This blue-chip stock has increased its dividend: should you buy it?

Othen the asset manager black rock (NYSE:BLK) released fourth quarter earnings and earnings in mid-January, the company also announced a strong 18.2% increase in its quarterly dividend from $4.13 to $4.88 per share.

This raises two questions: Can BlackRock afford such an increase? And should you buy the stock now? Let’s look at the operating principles of BlackRock, dividend distribution rateand evaluation to answer these questions.

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BlackRock is a fundamentally sound company

BlackRock’s fourth quarter results were mixed. Even so, the company had a strong quarter for its shareholders. BlackRock posted revenue of $5.11 billion in the fourth quarter, representing a growth rate of 14% over the prior year. However, the company narrowly missed the analyst consensus revenue estimate of $5.15 billion.

BlackRock’s revenue loss was arguably less of a bad reflection on the quarter than analysts were conditioned to expect a lot from the stock. Indeed, this shortfall was BlackRock’s first in the last 10 quarters.

The company’s average assets under management (AUM) during the fourth quarter were $9.75 trillion, up 19.6% year-over-year. BlackRock also ended the quarter with over $10 trillion in assets under management, making it the first asset manager to do so. The significantly higher asset base under management was more than enough to offset the strategic price cuts of certain products in order to remain competitive with other asset managers.

BlackRock’s non-GAAP (adjusted) diluted earnings per share (EPS) also edged up 2.4% from the prior year period to $10.42. That topped the analyst consensus of $10.16 in adjusted diluted EPS for the fourth quarter. So how did BlackRock achieve its 10th consecutive quarter of beating the average analyst-adjusted diluted EPS forecast?

The answer lies in robust average AUM and revenue growth of the business. As a result of this growth, BlackRock’s employee compensation and benefits increased 16.3% year-over-year (which historically represents about half of total operating expenses for BlackRock). company) to reach $1.56 billion. This is the result of a higher workforce and the 8% wage increase that took effect for all employees last September. In other words, BlackRock’s revenue growth was more than offset by increases in employee compensation and benefits. Wage increases hurt the company’s profitability in the fourth quarter. However, the good news is that strong salary growth for all employees should help attract the best and brightest minds to BlackRock. This should translate into outperformance relative to its asset manager peers over the long term.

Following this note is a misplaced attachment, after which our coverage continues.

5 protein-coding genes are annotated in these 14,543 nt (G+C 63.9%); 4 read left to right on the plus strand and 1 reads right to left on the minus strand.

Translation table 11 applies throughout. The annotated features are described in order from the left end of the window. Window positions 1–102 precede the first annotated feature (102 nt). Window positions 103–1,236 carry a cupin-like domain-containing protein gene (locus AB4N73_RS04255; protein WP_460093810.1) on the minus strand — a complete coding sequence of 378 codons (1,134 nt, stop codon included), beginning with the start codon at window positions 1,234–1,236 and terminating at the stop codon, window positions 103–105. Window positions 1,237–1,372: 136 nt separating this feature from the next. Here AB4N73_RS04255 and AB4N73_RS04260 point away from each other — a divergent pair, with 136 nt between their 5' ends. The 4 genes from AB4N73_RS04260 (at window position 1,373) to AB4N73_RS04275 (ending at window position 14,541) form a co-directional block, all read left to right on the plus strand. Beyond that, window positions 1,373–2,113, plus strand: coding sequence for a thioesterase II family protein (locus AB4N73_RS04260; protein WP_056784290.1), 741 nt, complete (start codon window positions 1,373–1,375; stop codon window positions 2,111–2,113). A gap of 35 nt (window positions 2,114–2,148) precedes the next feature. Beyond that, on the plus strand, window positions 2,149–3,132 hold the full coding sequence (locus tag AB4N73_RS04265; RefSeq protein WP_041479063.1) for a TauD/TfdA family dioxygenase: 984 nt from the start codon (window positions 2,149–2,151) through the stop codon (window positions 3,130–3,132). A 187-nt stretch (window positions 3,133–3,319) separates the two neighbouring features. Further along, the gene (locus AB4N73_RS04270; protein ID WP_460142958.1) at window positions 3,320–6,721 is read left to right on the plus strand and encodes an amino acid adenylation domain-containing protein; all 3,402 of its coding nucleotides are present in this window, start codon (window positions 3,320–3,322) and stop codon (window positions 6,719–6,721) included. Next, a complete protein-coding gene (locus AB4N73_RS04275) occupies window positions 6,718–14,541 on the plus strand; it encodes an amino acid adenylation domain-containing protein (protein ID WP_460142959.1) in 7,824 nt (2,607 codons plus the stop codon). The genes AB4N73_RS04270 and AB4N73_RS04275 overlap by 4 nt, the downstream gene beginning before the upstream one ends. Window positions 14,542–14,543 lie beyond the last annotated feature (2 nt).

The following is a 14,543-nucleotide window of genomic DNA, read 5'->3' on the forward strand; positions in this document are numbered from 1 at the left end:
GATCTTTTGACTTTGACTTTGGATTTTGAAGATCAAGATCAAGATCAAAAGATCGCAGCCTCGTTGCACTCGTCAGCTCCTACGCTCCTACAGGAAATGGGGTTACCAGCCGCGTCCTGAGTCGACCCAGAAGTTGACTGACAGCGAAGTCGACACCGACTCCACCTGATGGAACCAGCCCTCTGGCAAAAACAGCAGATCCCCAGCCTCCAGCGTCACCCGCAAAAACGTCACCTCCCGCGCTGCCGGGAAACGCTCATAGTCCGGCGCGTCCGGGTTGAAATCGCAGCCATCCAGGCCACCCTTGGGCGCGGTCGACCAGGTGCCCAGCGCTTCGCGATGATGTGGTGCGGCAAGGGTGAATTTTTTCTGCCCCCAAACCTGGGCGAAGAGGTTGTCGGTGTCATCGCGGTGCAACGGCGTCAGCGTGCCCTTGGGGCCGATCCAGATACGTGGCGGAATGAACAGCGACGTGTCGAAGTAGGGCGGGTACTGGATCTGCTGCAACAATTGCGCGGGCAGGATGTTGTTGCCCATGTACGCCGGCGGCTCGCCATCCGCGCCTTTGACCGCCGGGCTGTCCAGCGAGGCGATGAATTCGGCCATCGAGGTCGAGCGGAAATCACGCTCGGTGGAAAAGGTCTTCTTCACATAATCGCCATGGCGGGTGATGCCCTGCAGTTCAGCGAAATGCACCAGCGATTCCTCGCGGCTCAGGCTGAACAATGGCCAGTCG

Over the next five years, analysts expect the stock to post 13% annual earnings growth.

Payment can continue its rapid growth

BlackRock should produce good medium-term growth. But equally important is the fact that the stock’s dividend looks sustainable.

BlackRock reported $39.18 of adjusted diluted EPS last year. Compared to the $16.52 in dividends per share that were paid, this equates to a payout ratio of 42.2%. This payout ratio is only expected to increase slightly this year as analysts expect BlackRock to generate $42.52 of adjusted diluted EPS. Compared to the $19.52 in dividends per share that will be paid out this year, this equates to a payout ratio of 45.9%.

Given BlackRock’s payout ratio and projected earnings growth, the stock is expected to distribute teenage low-percentage dividend increases to shareholders over the next few years. Combined with a 2.4% above-market dividend yield, this is an attractive combination of growth and yield.

An average valuation for a good action

BlackRock can easily cover its dividend obligations. So that brings us back to the question of whether the stock is a buy right now.

At the current share price of $823, BlackRock is trading at a price-to-earnings (P/E) ratio of 19.4 for the current year. This is in accordance with the S&P500the forward price/earnings ratio of 19.2. Given that BlackRock’s growth potential is above average, the stock should command a larger premium than it currently does against the S&P 500.

This is why BlackRock is a fintech stocks under the radar which income and growth investors should consider buying at the current valuation.

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Kody Kester owns BlackRock. The Motley Fool has no position in the stocks mentioned. The Motley Fool has a disclosure policy.

The views and opinions expressed herein are the views and opinions of the author and do not necessarily reflect those of Nasdaq, Inc.

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